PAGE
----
Imperial Presentation Vase, Tongzhi Mark and Period, Nantoyōsō Collection, Japan
Chinese Tongzhi porcelain (1862–1874) marks the reconstruction of the Jingdezhen official kilns in the late Qing dynasty after the Taiping Rebellion which completely devastated the city of Nanjing. Already by 1853, Nanjing had fallen and was made the capital by the rebel forces. Eventually, Zeng Guofan led Qing imperial forces to defeat the rebels and restore Qing rule in Nanjing. The period was one of continued unrest. In 1856, the British attacked Guangzhou, Guangdong. They invaded the capital Beijing, looting and burning the Old Summer Palace. It was against this background of these events, and others, that the Tongzhi Emperor took to the throne and palace functions were partially restored. The official palace ceramic wares of this period are thought to reflect this general historical unrest and decline. The Jingdezhen area itself was liberated by Li Hongzhang in 1864.
The new imperial kilns were to be under the directorship of the official Cai Jinching. After completion a list of ceramic wares was forwarded to the Tongzhi Emperor and is preserved in the area gazetteer Jiangxi tongzhi (江西通志). The wares consisted of round wares (yuanqi) and vases (zhuoqi). It is difficult to imagine the ceramics of this period would be dramatically different from those of the previous Daoguang period (1821–1850). Indeed, many of the artisans of the early 19th century must have continued in their profession with the restorations of the kilns.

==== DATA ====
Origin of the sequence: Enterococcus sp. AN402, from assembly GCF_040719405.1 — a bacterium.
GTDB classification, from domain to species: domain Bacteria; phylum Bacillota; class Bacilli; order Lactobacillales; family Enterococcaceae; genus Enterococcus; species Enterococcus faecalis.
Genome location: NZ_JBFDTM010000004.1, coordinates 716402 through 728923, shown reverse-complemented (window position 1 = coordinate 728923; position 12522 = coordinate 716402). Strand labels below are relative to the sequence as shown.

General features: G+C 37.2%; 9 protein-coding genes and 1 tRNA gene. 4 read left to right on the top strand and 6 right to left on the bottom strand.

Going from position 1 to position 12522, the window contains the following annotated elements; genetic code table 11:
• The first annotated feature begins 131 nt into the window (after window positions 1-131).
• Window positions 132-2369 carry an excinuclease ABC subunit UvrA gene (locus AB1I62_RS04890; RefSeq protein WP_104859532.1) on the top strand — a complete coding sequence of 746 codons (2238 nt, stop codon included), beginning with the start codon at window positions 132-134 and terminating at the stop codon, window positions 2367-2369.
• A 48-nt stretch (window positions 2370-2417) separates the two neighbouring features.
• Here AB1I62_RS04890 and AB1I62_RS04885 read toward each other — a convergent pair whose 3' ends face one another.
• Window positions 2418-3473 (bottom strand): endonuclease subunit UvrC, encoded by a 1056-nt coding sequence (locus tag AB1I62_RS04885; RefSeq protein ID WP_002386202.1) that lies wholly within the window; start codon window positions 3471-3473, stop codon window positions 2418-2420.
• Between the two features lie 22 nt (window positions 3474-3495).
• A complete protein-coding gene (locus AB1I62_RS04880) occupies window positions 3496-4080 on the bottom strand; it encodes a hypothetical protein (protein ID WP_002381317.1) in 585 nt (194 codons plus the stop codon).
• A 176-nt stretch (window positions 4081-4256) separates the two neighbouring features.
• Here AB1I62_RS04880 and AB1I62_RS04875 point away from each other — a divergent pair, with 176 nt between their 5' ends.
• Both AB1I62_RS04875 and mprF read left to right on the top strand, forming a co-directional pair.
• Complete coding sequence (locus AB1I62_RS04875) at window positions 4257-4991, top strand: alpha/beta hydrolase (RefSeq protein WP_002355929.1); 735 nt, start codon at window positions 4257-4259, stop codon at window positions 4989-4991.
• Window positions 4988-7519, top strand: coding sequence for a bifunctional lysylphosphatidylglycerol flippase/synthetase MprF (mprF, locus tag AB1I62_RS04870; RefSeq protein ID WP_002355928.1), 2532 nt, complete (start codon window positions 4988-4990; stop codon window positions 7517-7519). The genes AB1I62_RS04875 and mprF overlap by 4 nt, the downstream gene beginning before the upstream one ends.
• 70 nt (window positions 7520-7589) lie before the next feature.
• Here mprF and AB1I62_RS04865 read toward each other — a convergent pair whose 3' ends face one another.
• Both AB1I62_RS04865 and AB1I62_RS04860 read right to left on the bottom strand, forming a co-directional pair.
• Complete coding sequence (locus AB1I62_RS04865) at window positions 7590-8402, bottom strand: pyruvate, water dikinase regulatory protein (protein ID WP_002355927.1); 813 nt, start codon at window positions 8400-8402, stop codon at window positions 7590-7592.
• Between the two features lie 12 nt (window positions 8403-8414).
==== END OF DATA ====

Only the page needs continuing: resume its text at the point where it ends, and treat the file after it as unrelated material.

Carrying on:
Eight Triagrams Quadrangular Vase, Tongzhi Mark and Period, Nantoyōsō Collection, Japan
Two ceramic artists associated with later productions of Qianjiang ware or porcelain decorated in sepia and pale umber pigments, Wang Shaowei and Jin Pinqing, are said to have been employed in the Tongzhi era as decorators at Jingdezhen. Certainly there was a quantitative disparity. The extant list of Tongzhi ceramics include such items as quadrangular vases with the Eight Triagrams and other items. Extant under glaze blue vases are renditions of classic shapes and patterns continuously celebrated from the 18th century.